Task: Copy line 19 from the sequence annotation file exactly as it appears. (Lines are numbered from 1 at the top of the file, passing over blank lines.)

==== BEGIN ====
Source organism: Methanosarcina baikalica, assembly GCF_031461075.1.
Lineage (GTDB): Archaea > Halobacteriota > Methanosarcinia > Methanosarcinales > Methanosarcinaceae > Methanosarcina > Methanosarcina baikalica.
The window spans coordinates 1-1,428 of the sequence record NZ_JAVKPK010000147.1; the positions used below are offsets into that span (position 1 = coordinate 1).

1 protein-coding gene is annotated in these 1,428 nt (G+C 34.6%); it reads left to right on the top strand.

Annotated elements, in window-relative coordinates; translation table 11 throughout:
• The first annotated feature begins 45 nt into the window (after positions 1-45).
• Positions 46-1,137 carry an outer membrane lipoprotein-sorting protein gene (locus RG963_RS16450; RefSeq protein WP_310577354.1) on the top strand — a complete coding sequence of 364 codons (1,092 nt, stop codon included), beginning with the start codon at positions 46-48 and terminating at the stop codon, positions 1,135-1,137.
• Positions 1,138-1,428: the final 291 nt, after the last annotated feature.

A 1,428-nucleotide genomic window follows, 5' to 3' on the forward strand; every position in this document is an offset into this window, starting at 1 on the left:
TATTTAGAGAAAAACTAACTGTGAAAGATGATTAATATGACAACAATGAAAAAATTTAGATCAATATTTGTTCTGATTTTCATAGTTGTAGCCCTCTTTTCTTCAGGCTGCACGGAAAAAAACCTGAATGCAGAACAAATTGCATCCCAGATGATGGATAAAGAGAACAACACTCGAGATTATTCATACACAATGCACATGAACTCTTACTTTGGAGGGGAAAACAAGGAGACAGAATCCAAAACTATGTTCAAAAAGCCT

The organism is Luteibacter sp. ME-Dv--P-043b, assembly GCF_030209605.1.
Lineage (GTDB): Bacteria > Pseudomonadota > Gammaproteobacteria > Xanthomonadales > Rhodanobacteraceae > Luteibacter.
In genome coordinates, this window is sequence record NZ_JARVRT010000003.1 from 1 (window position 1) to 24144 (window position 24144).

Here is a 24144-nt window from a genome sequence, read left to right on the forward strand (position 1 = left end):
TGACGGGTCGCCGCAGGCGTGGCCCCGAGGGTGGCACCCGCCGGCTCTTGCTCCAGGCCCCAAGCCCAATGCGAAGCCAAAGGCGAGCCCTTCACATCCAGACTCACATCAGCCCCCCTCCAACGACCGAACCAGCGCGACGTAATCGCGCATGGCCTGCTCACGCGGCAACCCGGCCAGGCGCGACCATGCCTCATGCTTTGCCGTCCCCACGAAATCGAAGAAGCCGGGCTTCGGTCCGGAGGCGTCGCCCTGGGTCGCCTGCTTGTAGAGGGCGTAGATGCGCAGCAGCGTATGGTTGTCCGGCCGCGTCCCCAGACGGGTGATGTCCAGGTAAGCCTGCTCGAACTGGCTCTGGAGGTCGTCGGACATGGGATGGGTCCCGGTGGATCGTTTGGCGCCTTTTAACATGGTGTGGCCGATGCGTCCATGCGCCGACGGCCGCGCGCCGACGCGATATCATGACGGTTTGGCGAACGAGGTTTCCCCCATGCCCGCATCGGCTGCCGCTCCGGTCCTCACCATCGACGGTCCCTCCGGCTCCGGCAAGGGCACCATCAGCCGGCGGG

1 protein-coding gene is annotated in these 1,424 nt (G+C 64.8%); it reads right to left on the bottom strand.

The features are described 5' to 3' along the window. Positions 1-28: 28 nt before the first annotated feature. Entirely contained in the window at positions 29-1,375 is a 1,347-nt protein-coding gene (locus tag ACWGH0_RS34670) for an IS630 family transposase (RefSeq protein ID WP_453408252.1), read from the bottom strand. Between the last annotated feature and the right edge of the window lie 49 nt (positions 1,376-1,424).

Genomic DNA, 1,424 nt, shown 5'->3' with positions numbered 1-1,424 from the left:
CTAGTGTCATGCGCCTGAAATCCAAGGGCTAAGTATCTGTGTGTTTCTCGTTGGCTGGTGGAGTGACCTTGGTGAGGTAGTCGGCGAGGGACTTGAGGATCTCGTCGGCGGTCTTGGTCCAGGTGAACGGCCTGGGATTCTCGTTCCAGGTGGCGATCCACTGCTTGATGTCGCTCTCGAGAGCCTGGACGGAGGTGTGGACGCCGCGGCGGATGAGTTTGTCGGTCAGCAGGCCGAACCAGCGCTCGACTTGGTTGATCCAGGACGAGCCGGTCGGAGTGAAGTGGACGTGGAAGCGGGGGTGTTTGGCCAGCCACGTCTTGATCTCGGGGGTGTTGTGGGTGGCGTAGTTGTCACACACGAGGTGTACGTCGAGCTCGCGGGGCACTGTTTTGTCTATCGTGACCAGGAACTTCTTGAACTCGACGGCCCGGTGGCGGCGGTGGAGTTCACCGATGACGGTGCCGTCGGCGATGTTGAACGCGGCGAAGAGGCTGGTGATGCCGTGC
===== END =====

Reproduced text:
CTAGTGTCATGCGCCTGAAATCCAAGGGCTAAGTATCTGTGTGTTTCTCGTTGGCTGGTGGAGTGACCTTGGTGAGGTAGTCGGCGAGGGACTTGAGGATCTCGTCGGCGGTCTTGGTCCAGGTGAACGGCCTGGGATTCTCGTTCCAGGTGGCGATCCACTGCTTGATGTCGCTCTCGAGAGCCTGGACGGAGGTGTGGACGCCGCGGCGGATGAGTTTGTCGGTCAGCAGGCCGAACCAGCGCTCGACTTGGTTGATCCAGGACGAGCCGGTCGGAGTGAAGTGGACGTGGAAGCGGGGGTGTTTGGCCAGCCACGTCTTGATCTCGGGGGTGTTGTGGGTGGCGTAGTTGTCACACACGAGGTGTACGTCGAGCTCGCGGGGCACTGTTTTGTCTATCGTGACCAGGAACTTCTTGAACTCGACGGCCCGGTGGCGGCGGTGGAGTTCACCGATGACGGTGCCGTCGGCGATGTTGAACGCGGCGAAGAGGCTGGTGATGCCGTGC